- If you are female and smoke, your chance of heart attack increases to the same as a man’s.
Heart attack facts in remote communities
- Aboriginal and Torres Strait Islander people are almost three times as likely to have a major coronary event (such as a heart attack) then non-Indigenous Australians.
- One in four Aboriginal and Torres Strait Islander people live in remote or very remote areas of Australia.
- People living in remote locations have a 10% higher risk of death from coronary heart disease than residents in major cities, and those in very remote locations have a 30% higher risk.
It's OK to call Triple Zero (000)
- The time between the beginning of symptoms and the person seeking help by calling Triple Zero (000)) is the most significant cause of delay in treatment.
- Recent studies indicate the average delay in responding to warning signs and arriving at hospital is over six hours. This delay has shown no improvement over time.
- Many people report driving themselves to hospital rather than calling an ambulance – they think the ambulance is simply a transport service.
- When a call is made to Triple Zero (000) for an ambulance, the operator is trained to respond to symptoms and give the appropriate level of emergency support. Treatment starts the minute the call is made. The operator will determine if an ambulance is required.
- Ambulances are the safest way to get to hospital. Ambulance paramedics are highly skilled, trained to use lifesaving equipment and start treatment for a heart attack as soon as they reach you. Treatment continues inside the ambulance.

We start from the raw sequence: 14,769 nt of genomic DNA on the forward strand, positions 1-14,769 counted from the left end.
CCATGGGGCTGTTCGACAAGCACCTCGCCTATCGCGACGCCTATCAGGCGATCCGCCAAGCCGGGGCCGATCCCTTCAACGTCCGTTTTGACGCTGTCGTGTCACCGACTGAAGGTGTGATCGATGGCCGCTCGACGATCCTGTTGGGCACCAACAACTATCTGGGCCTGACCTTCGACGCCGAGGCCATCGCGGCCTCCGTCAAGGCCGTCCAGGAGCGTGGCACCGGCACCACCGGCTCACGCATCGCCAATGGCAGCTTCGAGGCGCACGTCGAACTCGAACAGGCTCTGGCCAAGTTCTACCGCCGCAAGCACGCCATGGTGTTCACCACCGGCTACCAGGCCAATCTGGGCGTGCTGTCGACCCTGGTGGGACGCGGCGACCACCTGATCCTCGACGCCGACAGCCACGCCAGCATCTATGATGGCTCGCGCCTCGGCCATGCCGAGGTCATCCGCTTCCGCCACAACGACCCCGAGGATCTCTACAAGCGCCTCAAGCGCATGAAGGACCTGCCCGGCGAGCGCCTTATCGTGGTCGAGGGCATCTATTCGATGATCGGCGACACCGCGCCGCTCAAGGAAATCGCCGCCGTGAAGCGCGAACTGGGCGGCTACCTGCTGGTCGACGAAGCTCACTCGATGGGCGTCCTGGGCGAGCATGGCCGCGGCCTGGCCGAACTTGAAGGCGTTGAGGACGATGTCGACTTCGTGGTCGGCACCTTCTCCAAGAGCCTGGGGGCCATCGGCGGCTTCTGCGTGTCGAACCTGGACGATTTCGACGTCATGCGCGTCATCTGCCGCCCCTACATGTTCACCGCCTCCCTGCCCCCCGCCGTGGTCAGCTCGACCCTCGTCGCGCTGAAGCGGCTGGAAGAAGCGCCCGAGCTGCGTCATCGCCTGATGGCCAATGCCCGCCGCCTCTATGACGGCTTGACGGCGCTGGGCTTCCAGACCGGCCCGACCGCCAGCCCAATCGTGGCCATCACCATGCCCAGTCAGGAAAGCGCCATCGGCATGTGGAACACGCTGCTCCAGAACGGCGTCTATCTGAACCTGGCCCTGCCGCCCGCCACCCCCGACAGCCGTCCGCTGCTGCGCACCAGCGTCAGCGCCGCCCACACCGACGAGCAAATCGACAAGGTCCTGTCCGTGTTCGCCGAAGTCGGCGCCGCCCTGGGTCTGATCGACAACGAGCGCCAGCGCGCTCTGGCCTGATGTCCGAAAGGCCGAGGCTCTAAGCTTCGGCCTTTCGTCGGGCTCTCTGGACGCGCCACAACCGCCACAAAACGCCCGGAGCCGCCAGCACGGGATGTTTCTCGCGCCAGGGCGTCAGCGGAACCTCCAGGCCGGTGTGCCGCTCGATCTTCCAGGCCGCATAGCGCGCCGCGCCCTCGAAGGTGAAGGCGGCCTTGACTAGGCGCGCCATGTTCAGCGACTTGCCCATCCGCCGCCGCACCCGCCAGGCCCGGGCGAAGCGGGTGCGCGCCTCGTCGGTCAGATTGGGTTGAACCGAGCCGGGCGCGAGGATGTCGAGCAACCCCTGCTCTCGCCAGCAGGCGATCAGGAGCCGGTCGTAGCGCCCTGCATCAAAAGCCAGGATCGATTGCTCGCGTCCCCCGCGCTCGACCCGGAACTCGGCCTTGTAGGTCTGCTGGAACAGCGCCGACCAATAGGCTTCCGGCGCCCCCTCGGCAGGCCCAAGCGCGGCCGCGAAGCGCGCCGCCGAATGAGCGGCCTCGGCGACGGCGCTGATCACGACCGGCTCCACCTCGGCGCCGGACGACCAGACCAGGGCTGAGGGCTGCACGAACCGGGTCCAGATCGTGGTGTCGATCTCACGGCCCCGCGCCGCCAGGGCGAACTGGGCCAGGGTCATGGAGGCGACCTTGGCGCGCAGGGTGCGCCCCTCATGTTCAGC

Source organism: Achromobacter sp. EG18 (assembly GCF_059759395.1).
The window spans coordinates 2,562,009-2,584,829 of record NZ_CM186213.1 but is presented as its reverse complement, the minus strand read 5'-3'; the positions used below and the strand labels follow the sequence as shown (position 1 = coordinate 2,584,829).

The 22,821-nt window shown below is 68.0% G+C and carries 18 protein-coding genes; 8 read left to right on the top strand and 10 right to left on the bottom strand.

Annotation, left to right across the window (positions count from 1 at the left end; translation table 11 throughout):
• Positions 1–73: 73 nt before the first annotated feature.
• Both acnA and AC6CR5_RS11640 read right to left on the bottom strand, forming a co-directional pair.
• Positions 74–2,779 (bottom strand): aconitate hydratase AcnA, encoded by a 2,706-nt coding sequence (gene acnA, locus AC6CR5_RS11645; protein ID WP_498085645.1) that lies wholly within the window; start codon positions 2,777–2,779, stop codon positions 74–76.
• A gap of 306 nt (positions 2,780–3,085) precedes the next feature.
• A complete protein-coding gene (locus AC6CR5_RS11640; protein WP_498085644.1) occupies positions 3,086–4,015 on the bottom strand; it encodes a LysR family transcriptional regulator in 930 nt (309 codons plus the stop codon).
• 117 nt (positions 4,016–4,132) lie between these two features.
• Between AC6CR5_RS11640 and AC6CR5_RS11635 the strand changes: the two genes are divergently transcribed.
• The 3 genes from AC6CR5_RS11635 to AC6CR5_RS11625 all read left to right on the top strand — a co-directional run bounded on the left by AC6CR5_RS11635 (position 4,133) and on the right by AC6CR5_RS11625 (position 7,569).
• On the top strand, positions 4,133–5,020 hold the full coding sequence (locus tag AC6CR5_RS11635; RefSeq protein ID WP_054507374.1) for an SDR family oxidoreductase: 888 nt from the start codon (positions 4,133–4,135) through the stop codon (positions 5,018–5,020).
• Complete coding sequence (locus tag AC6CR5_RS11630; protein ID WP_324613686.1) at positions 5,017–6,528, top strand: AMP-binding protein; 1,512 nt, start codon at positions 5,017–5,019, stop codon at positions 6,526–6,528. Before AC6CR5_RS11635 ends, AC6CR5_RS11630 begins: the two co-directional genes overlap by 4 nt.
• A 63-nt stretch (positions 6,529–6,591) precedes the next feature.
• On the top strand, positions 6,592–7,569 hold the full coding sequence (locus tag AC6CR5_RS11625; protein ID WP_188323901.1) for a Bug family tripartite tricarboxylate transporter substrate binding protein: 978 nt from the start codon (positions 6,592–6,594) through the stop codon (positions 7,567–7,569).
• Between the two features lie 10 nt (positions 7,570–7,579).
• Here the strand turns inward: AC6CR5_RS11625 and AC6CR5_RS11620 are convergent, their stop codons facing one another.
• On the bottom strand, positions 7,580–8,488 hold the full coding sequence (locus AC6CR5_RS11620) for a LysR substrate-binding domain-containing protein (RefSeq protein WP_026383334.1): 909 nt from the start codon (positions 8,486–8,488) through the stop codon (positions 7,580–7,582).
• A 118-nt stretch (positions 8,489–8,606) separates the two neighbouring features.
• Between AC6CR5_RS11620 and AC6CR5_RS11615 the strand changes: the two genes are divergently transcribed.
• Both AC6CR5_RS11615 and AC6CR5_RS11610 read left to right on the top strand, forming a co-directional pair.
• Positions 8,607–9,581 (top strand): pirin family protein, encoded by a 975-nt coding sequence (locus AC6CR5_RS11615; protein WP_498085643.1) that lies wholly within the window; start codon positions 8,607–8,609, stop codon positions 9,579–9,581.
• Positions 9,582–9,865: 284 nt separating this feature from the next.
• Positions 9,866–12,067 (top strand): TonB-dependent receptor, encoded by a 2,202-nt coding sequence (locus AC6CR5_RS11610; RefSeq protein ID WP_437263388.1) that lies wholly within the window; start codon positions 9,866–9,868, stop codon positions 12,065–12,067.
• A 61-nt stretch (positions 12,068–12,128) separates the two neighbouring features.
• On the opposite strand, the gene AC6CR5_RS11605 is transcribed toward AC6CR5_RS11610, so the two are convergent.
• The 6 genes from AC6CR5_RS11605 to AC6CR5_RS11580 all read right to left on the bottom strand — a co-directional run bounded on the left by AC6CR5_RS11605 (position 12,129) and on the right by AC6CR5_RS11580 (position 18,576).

- If you think you could be having a heart attack, call Triple Zero (000)*.
*If calling Triple Zero (000) does not work on your mobile phone, try 112
What are the risk factors?
There are risk factors that increase your chance of having a heart attack, they include:
Risk factors you can change:
- smoking – both active smoking and being exposed to second-hand smoke
- high blood cholesterol
- high blood pressure
- being physically inactive
- being overweight
- depression, social isolation and lack of quality support.
Risk factors you can’t change:
- increasing age
- having family history of coronary heart disease
What can I do?
To learn more about the risk factors and how to reduce your risk visit www.heartfoundation.org.au. You can also access free, personalised information on heart health, nutrition and how to have a healthy lifestyle by contacting our Health Information Service or call 1300 36 27 87 during business hours to speak with one of our trained health professionals.
What is a heart attack?
A heart is a muscle, and it needs a good blood flow to keep it healthy. As we get older, the smooth inner walls of the arteries (like pipes) that supply the blood to your heart muscle can become damaged and narrow due to the build up of fatty materials, called ‘plaque’. Plaque is mostly made of cholesterol.
When an area of plaque cracks, blood cells and other parts of the blood stick to the damaged area and form blood clots. A heart attack occurs when a blood clot completely blocks the flow of blood and seriously reduces blood flow to the heart muscle. As a result, some of the heart muscle starts to die.
The longer the blockage is left untreated, the more heart muscle is damaged. If the blood flow is not restored quickly, the damage to the heart muscle is permanent.
If calling Triple Zero (000) does not work on your mobile phone, try 112